Moses at the Burning Bush by Pluchart
24 Family Ways #1
“We love and obey our Lord, Jesus Christ, with wholehearted devotion.”
Memory verse: “And He said to them, ‘You shall love the Lord your God with all of your heart and with all of your soul and with all of your mind.’ This is the great and foremost commandment.” Matt. 22:37-38
In order to train in a heart attitude for the meaning of this way and for this verse, our children must be taught to value honor, respect, holiness.
Most every time I read a story about someone who saw the glory of God, they bow down in fear, in reverence, hiding their eyes from the glory of God because it is so wonderful and great. The starting point for any real training in the hearts of our children must be God, Himself.
All that used to be sacred–human life, the elderly, churches and burial grounds, people in position of authority and accomplishment, parents, marriage, teachers, public figures–all of these are devalued, torn apart, ridiculed and devalued in contemporary culture.
However, in a time in history where very little is sacred or holy, we must seek diligently to create not just knowledge of what the word holy means, but to place tangible practices in our lives where our children learn and understand that some things are sacred and set apart and deserve our reverence and worship.
Traditions were created to picture truth, beauty and meaning of life throughout church history in the past. When we give up all vestiges of tradition, we have given up much that would picture to the mind and heart of a child of what reverence and holiness looks like. We have demolished the value of what is sacred in a world where everything is valued for being cheap.
If we do not have visual, and actual habits and practice in the moments of our lives for things that are special and holy, our children will not understand the glory, the vastness, the need to bow our knee before a Holy, Magnificent, Omnipotent God.
Recently, I attend a funeral of a very special young friend who had died. I was a little surprised that many of the women my age wore jeans, few wore black. There was nothing in the dress of the people who attended that said, “This is an occasion for showing respect to the wonderful person who died here.”
I am a contemporary woman and do not judge people, in general, by their clothing or outward appearance. But as I pondered this, I realized that in our culture, we have pretty much lost a sense and a practice of showing our children the attitude of respect and self-control and reverence.
Most of our churches are places where there is casual dress, talking and chattering, informal behavior, so much so that the behavior and jokes told and manners of most people could not be differentiated from the behavior they would display at a restaurant or in any other casual place.
We make fun of our Presidents and leaders and feel no guilt or twinge of conscience for voicing every sort of opinion on facebook. We criticize our preachers and leaders. In the name of “freedom” we excuse any kind of behavior and speech conduct, with no sense of propriety or restraint.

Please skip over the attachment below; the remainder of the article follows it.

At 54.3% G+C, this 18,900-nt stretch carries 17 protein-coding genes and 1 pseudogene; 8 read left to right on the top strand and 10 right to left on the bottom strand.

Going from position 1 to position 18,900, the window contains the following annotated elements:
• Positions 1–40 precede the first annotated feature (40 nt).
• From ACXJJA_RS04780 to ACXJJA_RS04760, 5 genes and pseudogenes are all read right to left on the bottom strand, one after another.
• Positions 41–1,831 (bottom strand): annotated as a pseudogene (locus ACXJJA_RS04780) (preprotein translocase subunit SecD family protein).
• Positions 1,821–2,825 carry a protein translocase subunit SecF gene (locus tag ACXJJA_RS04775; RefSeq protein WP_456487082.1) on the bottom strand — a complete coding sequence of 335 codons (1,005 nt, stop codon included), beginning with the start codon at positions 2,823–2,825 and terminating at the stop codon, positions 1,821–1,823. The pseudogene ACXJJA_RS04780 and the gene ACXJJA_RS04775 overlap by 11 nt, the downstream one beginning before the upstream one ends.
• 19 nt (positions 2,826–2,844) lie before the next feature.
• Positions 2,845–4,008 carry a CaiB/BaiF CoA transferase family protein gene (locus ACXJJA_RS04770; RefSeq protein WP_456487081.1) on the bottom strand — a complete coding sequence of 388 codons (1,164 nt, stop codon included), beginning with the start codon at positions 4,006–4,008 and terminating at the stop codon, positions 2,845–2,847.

If there is nothing sacred in our lives, then how do we hope to pass on a sense of awe, Godly fear and respect to our children?
Consequently, as we begin the training of our little children’s hearts and souls, we must figure out how to convey to them that life is not about us. Our lives are about pleasing, serving, loving, worshipping and living for the very one who is the Lord of the universe, the creator of the world, the King forever, God the Father, the Holy Spirit and the Lord Jesus Christ.
To implement this properly, we must seek to define for ourselves and our family, what will be sacred in our family? How will we display and teach respect to our children so that they will understand, when they are older, how to respect and revere our God and to live before Him with awe and with fear and trembling in respect of who He is.
One of the ways we implemented a sense of reverence and holiness in the lives of our children was teaching them that there were places to use “quiet voices, and respectful hearts”–like in church, at concerts, at funerals, at graduations, at recitals. Cell phones are definitely prohibited in these places. Before we went into these places, we would talk to our children about it ahead of time …
“This is a wonderful place to be still and to think about God and to listen to His voice. When we go into church, please show respect by not running, not fussing; try to be still during this ceremony or church service,” etc.
I am not talking about following my ideas or some kind of a rule, but you must establish some sacred things– holy places, places for reverence in the moments and hours of your life, so that your children can learn the meaning of “Reverence for a Holy God.”
Serving a holy God, living for his glory.
If this is not built into the warp and woof of your life, then when it comes to adulthood and worshipping and reverencing God, there will be no pattern, no practiced understanding of what it means to love and obey our Lord with wholehearted devotion.
Our children will learn the words of this family way, but they also need to live the reality of our devotion and respect in order for the words to have meaning.
How have you instilled reverence and devotion to our Holy God in your lives?
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